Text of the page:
Furthermore, Wu  states that urban growth is impacted by dynamic factors such as the local interaction between a cell at location ij and its neighborhood cells. The potential of neighborhood effects () within an n × n Moore’s neighborhood of the cell at location ij is denoted in equation (4)
where Con(Stij=urban) displays the amount of urban cells in Moore’s neighborhood. Stij is situation of cell at location ij . The value of the estimated development potential (Pc)tij is constrasted with a threshold value (Q) to choose either its a non- urban cell can be transformed to an urban cell at time t + 1. Q is a uniform random distribution grid in range of [0, 1] [30-32] equation (5)
The 2010-2020 land-cover maps were first used as inputs in Markov module to generate a transition matrix and a set of conditional probability images between the two dates of the thematic maps. These resulting outputs were later loaded in the CA-Markov module to generate the 2020 predicted map. Afterwards, the predicted 2020 land-cover map was compared with actual land-cover map of 2020 for validation. Following the validation, the 1990-2020 land-cover maps were used to predict the 2040 land-cover map.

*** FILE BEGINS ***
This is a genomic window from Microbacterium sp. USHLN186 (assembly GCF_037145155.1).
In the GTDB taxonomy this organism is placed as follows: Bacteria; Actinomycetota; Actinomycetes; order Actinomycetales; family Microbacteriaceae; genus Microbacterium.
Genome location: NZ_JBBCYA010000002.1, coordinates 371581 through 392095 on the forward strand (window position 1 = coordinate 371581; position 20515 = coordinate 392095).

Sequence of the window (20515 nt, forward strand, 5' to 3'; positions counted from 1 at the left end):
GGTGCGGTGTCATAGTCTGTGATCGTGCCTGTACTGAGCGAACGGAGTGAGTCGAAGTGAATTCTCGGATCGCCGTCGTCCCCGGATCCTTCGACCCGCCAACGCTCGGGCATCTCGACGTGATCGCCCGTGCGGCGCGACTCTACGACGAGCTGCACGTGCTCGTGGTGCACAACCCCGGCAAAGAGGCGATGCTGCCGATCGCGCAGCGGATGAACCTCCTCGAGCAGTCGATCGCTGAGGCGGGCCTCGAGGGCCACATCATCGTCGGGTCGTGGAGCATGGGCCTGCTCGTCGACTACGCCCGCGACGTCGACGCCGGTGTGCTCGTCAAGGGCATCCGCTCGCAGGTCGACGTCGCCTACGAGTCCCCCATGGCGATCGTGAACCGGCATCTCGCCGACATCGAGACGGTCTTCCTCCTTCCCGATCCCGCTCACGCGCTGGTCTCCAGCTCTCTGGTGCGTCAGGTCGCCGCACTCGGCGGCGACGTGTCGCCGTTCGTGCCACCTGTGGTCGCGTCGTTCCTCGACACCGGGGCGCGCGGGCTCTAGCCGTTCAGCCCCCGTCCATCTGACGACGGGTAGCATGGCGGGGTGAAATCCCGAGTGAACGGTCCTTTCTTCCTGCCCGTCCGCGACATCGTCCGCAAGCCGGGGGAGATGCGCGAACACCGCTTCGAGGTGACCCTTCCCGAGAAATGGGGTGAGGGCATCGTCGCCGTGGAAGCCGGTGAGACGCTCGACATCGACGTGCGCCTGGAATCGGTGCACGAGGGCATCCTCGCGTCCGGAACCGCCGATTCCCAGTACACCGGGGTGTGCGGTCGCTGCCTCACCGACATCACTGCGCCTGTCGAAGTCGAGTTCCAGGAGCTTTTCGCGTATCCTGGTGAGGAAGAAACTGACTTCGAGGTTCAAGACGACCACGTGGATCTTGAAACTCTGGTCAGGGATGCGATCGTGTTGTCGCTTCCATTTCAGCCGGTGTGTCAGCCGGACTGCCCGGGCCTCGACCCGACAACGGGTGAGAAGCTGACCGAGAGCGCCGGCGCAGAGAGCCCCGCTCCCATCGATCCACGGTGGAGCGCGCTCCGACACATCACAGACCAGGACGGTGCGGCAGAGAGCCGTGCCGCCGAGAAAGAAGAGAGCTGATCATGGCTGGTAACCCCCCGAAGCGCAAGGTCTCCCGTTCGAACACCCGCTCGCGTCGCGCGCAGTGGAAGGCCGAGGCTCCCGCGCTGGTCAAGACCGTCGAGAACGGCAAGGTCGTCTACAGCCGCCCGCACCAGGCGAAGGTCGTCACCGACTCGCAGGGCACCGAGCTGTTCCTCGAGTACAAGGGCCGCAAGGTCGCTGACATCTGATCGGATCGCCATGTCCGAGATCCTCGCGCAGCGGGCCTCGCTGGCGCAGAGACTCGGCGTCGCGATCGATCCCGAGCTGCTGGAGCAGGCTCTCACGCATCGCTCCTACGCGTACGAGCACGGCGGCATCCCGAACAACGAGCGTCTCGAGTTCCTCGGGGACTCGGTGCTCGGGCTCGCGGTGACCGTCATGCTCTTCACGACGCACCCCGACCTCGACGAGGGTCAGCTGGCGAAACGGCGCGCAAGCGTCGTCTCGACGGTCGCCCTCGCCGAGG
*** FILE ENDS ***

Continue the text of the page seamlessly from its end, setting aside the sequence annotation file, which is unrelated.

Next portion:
Foody  and Behera et al.  intimate that accuracy assessment is essential, and particularly so, when using post-classification change detection methods Accuracy assessment of the LULC Maps produced from the 1990, 2000, 2010 and 2020 were performed and assessment report was generated. Total classification accuracy of 80.00% was attained. Overall Kappa statistics of 0.7375 was realized for 2020 LULC. The Ghana Forest Preservation Program -report  Ground truthing and verification data was used for this activity. Accuracy assessments for 1990, 2000, 2010 images were undertaken through Topographical Map, Aerial Photograph, Land Cover Map, Digitized Topographical data photographs, data and reference points from statutory bodies such as the Forestry Commission and Survey Department.